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Learning To Hunt On Your Own Is Rewarding

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Article first appeared on Ammoland.com

USA – -(AmmoLand.com)- You have a couple of weeks before deer season. If you’re like me, you’re going to spend opening day in a familiar spot full of memories from past successful hunts. If you’re new to hunting, or maybe you have never hunted but have thought to yourself it’s something you’d be interested in giving a try, then know you can do it. You just have to have realistic expectations.

When I started hunting, I was fortunate to have two uncles that would each take me a few times a season. But by the time I was 14 and had become the proud owner of a 4-wheeler, I was out on my own. Back then gaining permission on private property was easier. Before the widespread adoption of leasing land took away most hunter’s ability to secure a good place to hunt based on a handshake a little sweat equity. The number of mistakes I made, and the challenges I faced learning to hunt on my own, is what I attribute to the lifelong passion I have for hunting.

Hunting is a learned skill. One I’ll never perfect. I just hope to continuously evolve throughout my life.

There were no youth seasons back then. No one was trying to set us up for success. There was no R3 efforts, and conversation organizations weren’t tripping all over themselves to take youth out for mentored-opportunities. All of these advancements are great. I’m a huge fan. They get people out in the woods and often build hunters. And just as importantly supporters of hunting. Yet, when we make an experience unnaturally easy, we run the risk of diluting the actual experience.

I’ve taken a number of people on their first deer and turkey hunts. More often than not, the hunters I was mentoring shot a deer or turkey, sometimes within the first hour of their first hunt. I can’t imagine how easy hunting must seem to them. How unfilled they were by shooting something with such minimal effort invested in learning about their quarry. The habitats they call home and the habits they possess which lead hunters to plan for success based on knowledge of how and why. Having someone else sit you in a tree and say the buck will come from that direction is still hunting, and again, it’s great that person is hunting, but how deep is the learning? How thorough is the understanding? How lasting is the experience?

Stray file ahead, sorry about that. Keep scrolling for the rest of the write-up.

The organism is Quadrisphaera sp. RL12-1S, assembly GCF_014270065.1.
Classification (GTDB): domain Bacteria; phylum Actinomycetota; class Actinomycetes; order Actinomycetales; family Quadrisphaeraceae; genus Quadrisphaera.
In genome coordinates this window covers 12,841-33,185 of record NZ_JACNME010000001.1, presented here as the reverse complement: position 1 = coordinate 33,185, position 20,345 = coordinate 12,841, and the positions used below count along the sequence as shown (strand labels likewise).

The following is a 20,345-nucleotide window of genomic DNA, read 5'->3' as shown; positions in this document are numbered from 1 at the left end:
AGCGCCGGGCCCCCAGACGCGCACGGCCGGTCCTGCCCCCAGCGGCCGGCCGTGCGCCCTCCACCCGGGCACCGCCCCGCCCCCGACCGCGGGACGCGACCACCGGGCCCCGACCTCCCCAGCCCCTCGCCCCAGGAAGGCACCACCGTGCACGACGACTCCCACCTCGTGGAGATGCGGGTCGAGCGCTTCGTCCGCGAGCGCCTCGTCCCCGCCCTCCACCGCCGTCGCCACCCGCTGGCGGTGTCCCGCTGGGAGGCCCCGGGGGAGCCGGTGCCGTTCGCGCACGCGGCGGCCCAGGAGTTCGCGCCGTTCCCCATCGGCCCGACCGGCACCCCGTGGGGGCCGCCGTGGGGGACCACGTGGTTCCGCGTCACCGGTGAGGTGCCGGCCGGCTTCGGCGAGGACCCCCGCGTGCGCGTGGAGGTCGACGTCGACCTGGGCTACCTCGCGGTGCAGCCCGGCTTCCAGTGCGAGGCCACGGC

If you are new to hunting, forget about killing big bucks. That’s not what hunting is about. Please don’t look to “influencers” on Facebook and Instagram. This new influencer world we live in has had an incredibly negative effect on the merits of hunting, at least in my opinion.

What you want to focus on is learning. And to learn, you need to be out there. The more time you spend where deer live, the more you will begin to understand why they do what they do. The puzzle-hunting is will become clearer until one day, you have most of the pieces put together. That’s when you can elevate your game to pursuing older, harder to kill animals. Until then, get some experience under your belt. Hike ridges and look for sign, like rubs and scrapes. Don’t know what those are? Look it up. There is a wealth of information out there for you online, in books, and magazines. There are even a few television and web shows worth watching. Not many, but a few.

You don’t need someone else to take you hunting. You have access to public lands all around. What you must have in a desire to hunt to procure meat for your table. Patience to learn how to be a good hunter. Ethics to follow the game laws. And the sort of persistent attitude that will drive forward after you encounter numerous failures. Like all things in life, the reward is sweeter when effort is maximized.

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